By Tom Kenning
Investment in solar power in India could surpass investment in coal by 2019-20, with US$35 billion already committed by global players, according to a Deutsche Bank report.
The report ‘India 2020: Utilities & renewables’ said the focus on solar would be driven by prime minister Narendra Modi’s ambitious target of deploying 100GW of solar capacity in the country by 2022.
The report stated: “Private sector interest is decisively moving towards solar from coal power, and we foresee numerous opportunities of fund-raising, yieldco structuring and M&A activity.”
Furthermore, Deutsche Bank raised its forecasts for solar capacity additions to 34GW by 2020, up 240% from its previous 14GW projection. Therefore, by 2020 annual solar power capacity additions could also surpass those in coal power projects, which are slowing down.
Research suggested that solar could significantly impact on day power rates, with generation peaks between 9am and 6pm. This could reduce coal requirement by around 8% by 2020 and result in significant savings of approximately US$17 billion per year.
The report said solar has to be “an inherent part” of the expansion strategies of local independent power producers’ (IPPs) as renewable energy obligations become more enforced and as the price of producing power from coal rises.
It also forecast that domestic manufacturers are unlikely to be benefitted as the majority of PV cells are still likely to be imported “given the small scale of domestic PV industry”.
Meanwhile, state governments are seen to be putting in the necessary frameworks to achieve the 100GW target, which has attracted interest from domestic companies as well as global players including utilities, renewable energy giants and private equity firms.
The report stated: “Solar fundamentals are becoming compelling in India, and investments are bound to grow dramatically, in our view. But there are numerous challenges which still need to be addressed.”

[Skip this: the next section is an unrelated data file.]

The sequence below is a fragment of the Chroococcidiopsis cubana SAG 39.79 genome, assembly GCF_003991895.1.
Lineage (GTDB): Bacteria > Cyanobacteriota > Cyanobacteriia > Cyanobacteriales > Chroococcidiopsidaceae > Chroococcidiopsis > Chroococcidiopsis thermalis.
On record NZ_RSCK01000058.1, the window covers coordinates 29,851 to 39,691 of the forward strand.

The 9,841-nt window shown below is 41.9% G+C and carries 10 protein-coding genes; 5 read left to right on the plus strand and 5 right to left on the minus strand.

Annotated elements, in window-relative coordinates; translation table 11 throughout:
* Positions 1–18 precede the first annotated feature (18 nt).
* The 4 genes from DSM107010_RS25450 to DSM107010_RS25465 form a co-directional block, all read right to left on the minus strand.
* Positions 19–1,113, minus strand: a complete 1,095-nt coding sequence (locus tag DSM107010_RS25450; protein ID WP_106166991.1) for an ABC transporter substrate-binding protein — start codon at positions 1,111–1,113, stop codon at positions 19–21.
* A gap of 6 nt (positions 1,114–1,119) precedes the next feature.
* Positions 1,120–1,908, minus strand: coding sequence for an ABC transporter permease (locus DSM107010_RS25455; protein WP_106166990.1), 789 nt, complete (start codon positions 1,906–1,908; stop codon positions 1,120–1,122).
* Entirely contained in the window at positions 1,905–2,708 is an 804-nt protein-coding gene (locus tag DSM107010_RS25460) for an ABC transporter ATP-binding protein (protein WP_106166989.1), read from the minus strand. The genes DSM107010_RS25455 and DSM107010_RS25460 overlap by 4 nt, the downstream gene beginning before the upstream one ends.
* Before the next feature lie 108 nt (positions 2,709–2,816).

The main risks cited included dealing with the challenges of higher penetration, transmission constraints and integration of diurnal power into the grid, along with a lack of peak-load management capability.
A further risk is a lack of enforcement of Renewable Energy Purchase Obligations (RPOs), because state distribution companies are weak financially and have little incentive to take on more solar energy.
Others issues include: financing, land acquisition, limited domestic manufacturing, and reliability of baseline data.
Importantly, however, solar tariffs have dropped 60% in four years from INR 14.90 per kWh in 2010 to INR 5.75 per kWh in 2015. Deutsche Bank said this is almost at parity with other conventional power sources.
Meanwhile market expectations are that solar equipment prices could drop a further 30-40% due to technological and efficiency improvements.
Tarun Kapoor, joint secretary of the Ministry of New and Renewable Energy (MNRE) said: “By next year, solar installations will overtake those for wind by several-fold.”
Finally, one of the main findings of the report was that India could become one of the largest renewable energy producers in the world by 2022.
Referring to the huge 100GW by 2022 solar target the report said: “Technically this is achievable – if administrators are willing to put enough support behind it. Realistically, challenges of weak financials of distribution companies and grid constraints need to be addressed.”
India had 4.5GW of solar installed as of end of June this year, according to Deutsche bank.